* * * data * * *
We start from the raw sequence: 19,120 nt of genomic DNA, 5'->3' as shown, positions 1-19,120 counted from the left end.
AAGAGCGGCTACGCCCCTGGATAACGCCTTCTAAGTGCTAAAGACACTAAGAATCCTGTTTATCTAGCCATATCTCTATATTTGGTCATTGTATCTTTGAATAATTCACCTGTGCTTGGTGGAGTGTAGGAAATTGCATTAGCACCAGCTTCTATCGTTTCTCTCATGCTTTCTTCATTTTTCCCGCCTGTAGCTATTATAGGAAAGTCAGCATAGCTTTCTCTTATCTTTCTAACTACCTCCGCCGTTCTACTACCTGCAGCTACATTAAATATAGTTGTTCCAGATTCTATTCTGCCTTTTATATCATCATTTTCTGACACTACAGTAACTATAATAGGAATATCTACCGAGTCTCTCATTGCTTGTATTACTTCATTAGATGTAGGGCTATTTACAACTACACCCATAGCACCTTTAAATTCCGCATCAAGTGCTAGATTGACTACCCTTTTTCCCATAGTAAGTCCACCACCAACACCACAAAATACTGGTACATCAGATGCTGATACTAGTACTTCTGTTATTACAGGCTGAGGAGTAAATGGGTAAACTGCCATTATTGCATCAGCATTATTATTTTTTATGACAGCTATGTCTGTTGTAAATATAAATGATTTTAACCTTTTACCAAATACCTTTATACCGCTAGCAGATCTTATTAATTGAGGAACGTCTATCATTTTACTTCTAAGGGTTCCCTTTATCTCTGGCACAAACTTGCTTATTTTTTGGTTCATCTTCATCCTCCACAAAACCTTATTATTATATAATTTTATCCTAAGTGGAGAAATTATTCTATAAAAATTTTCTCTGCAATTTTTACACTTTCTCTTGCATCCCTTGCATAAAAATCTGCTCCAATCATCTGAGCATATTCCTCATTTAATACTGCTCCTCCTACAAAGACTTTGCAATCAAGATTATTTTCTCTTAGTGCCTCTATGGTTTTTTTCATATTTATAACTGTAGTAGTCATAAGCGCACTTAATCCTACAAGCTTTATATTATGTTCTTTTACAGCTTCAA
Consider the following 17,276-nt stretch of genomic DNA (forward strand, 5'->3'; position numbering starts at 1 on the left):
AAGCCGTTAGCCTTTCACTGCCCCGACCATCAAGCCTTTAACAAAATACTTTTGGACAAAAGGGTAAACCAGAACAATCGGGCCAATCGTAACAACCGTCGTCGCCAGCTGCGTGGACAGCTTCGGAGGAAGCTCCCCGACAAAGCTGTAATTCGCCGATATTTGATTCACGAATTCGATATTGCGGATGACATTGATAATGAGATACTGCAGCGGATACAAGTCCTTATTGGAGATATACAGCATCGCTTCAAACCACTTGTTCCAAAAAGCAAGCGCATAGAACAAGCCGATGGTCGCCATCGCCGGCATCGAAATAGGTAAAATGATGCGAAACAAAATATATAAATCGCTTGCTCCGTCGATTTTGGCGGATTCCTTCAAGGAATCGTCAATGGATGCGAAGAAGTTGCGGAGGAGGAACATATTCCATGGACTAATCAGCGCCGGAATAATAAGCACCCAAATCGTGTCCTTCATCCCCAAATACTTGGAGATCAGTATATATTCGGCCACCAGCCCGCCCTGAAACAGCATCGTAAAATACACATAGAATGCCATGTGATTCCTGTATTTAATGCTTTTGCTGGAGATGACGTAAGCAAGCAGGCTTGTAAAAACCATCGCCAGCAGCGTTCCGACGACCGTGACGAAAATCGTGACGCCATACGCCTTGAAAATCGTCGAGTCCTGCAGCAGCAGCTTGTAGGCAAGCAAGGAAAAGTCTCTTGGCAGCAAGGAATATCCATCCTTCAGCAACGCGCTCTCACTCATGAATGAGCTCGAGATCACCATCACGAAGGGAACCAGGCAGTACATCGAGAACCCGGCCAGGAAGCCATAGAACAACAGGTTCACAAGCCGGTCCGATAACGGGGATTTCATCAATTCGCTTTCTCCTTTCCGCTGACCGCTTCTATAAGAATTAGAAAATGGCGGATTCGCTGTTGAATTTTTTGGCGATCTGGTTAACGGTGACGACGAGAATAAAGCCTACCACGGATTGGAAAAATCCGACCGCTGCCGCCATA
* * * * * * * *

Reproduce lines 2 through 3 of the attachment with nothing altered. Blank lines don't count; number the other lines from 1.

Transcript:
AAGAGCGGCTACGCCCCTGGATAACGCCTTCTAAGTGCTAAAGACACTAAGAATCCTGTTTATCTAGCCATATCTCTATATTTGGTCATTGTATCTTTGAATAATTCACCTGTGCTTGGTGGAGTGTAGGAAATTGCATTAGCACCAGCTTCTATCGTTTCTCTCATGCTTTCTTCATTTTTCCCGCCTGTAGCTATTATAGGAAAGTCAGCATAGCTTTCTCTTATCTTTCTAACTACCTCCGCCGTTCTACTACCTGCAGCTACATTAAATATAGTTGTTCCAGATTCTATTCTGCCTTTTATATCATCATTTTCTGACACTACAGTAACTATAATAGGAATATCTACCGAGTCTCTCATTGCTTGTATTACTTCATTAGATGTAGGGCTATTTACAACTACACCCATAGCACCTTTAAATTCCGCATCAAGTGCTAGATTGACTACCCTTTTTCCCATAGTAAGTCCACCACCAACACCACAAAATACTGGTACATCAGATGCTGATACTAGTACTTCTGTTATTACAGGCTGAGGAGTAAATGGGTAAACTGCCATTATTGCATCAGCATTATTATTTTTTATGACAGCTATGTCTGTTGTAAATATAAATGATTTTAACCTTTTACCAAATACCTTTATACCGCTAGCAGATCTTATTAATTGAGGAACGTCTATCATTTTACTTCTAAGGGTTCCCTTTATCTCTGGCACAAACTTGCTTATTTTTTGGTTCATCTTCATCCTCCACAAAACCTTATTATTATATAATTTTATCCTAAGTGGAGAAATTATTCTATAAAAATTTTCTCTGCAATTTTTACACTTTCTCTTGCATCCCTTGCATAAAAATCTGCTCCAATCATCTGAGCATATTCCTCATTTAATACTGCTCCTCCTACAAAGACTTTGCAATCAAGATTATTTTCTCTTAGTGCCTCTATGGTTTTTTTCATATTTATAACTGTAGTAGTCATAAGCGCACTTAATCCTACAAGCTTTATATTATGTTCTTTTACAGCTTCAA
Consider the following 17,276-nt stretch of genomic DNA (forward strand, 5'->3'; position numbering starts at 1 on the left):